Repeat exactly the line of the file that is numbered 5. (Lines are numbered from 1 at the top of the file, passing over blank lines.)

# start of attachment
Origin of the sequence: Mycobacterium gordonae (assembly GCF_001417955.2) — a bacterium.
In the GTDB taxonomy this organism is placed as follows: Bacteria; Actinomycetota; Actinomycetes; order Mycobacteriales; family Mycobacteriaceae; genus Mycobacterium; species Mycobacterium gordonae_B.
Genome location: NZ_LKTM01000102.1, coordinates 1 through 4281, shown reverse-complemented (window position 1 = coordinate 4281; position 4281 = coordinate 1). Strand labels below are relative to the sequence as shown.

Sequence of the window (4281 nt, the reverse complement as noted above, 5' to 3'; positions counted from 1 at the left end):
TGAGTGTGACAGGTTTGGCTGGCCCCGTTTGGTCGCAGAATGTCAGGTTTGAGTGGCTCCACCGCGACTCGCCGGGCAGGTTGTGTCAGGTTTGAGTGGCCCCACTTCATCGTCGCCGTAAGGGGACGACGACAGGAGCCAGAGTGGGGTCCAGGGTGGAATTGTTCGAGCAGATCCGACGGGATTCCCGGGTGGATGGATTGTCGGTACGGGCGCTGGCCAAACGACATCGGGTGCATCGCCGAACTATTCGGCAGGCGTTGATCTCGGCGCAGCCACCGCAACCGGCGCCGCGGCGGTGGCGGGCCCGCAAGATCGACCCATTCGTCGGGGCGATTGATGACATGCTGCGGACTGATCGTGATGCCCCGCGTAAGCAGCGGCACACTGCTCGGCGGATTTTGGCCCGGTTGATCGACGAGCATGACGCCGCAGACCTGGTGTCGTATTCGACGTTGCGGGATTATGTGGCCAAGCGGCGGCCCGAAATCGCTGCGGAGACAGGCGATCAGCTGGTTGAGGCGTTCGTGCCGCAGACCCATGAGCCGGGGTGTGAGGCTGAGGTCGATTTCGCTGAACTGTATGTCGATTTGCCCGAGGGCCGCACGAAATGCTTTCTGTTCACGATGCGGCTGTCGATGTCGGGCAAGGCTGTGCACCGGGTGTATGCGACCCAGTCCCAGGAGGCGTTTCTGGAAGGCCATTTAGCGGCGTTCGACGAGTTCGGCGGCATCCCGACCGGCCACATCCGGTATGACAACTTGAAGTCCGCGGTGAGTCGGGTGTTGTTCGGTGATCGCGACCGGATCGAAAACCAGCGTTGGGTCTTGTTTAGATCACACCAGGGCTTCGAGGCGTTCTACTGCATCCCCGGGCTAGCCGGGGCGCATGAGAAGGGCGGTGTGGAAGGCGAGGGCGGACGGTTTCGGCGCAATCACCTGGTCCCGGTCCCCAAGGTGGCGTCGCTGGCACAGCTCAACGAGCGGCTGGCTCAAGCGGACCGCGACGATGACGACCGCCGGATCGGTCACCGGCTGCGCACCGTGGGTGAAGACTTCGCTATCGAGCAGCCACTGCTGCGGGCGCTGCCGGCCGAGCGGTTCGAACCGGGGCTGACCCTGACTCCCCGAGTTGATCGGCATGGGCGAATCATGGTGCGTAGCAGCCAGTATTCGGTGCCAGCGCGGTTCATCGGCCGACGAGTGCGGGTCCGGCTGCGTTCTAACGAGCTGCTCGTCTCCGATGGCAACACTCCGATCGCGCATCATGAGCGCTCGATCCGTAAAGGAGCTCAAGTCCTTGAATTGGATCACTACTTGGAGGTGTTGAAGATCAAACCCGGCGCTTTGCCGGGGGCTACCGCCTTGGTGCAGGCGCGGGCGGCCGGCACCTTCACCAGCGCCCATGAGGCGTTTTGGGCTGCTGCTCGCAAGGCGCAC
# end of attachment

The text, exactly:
TGAGTGTGACAGGTTTGGCTGGCCCCGTTTGGTCGCAGAATGTCAGGTTTGAGTGGCTCCACCGCGACTCGCCGGGCAGGTTGTGTCAGGTTTGAGTGGCCCCACTTCATCGTCGCCGTAAGGGGACGACGACAGGAGCCAGAGTGGGGTCCAGGGTGGAATTGTTCGAGCAGATCCGACGGGATTCCCGGGTGGATGGATTGTCGGTACGGGCGCTGGCCAAACGACATCGGGTGCATCGCCGAACTATTCGGCAGGCGTTGATCTCGGCGCAGCCACCGCAACCGGCGCCGCGGCGGTGGCGGGCCCGCAAGATCGACCCATTCGTCGGGGCGATTGATGACATGCTGCGGACTGATCGTGATGCCCCGCGTAAGCAGCGGCACACTGCTCGGCGGATTTTGGCCCGGTTGATCGACGAGCATGACGCCGCAGACCTGGTGTCGTATTCGACGTTGCGGGATTATGTGGCCAAGCGGCGGCCCGAAATCGCTGCGGAGACAGGCGATCAGCTGGTTGAGGCGTTCGTGCCGCAGACCCATGAGCCGGGGTGTGAGGCTGAGGTCGATTTCGCTGAACTGTATGTCGATTTGCCCGAGGGCCGCACGAAATGCTTTCTGTTCACGATGCGGCTGTCGATGTCGGGCAAGGCTGTGCACCGGGTGTATGCGACCCAGTCCCAGGAGGCGTTTCTGGAAGGCCATTTAGCGGCGTTCGACGAGTTCGGCGGCATCCCGACCGGCCACATCCGGTATGACAACTTGAAGTCCGCGGTGAGTCGGGTGTTGTTCGGTGATCGCGACCGGATCGAAAACCAGCGTTGGGTCTTGTTTAGATCACACCAGGGCTTCGAGGCGTTCTACTGCATCCCCGGGCTAGCCGGGGCGCATGAGAAGGGCGGTGTGGAAGGCGAGGGCGGACGGTTTCGGCGCAATCACCTGGTCCCGGTCCCCAAGGTGGCGTCGCTGGCACAGCTCAACGAGCGGCTGGCTCAAGCGGACCGCGACGATGACGACCGCCGGATCGGTCACCGGCTGCGCACCGTGGGTGAAGACTTCGCTATCGAGCAGCCACTGCTGCGGGCGCTGCCGGCCGAGCGGTTCGAACCGGGGCTGACCCTGACTCCCCGAGTTGATCGGCATGGGCGAATCATGGTGCGTAGCAGCCAGTATTCGGTGCCAGCGCGGTTCATCGGCCGACGAGTGCGGGTCCGGCTGCGTTCTAACGAGCTGCTCGTCTCCGATGGCAACACTCCGATCGCGCATCATGAGCGCTCGATCCGTAAAGGAGCTCAAGTCCTTGAATTGGATCACTACTTGGAGGTGTTGAAGATCAAACCCGGCGCTTTGCCGGGGGCTACCGCCTTGGTGCAGGCGCGGGCGGCCGGCACCTTCACCAGCGCCCATGAGGCGTTTTGGGCTGCTGCTCGCAAGGCGCAC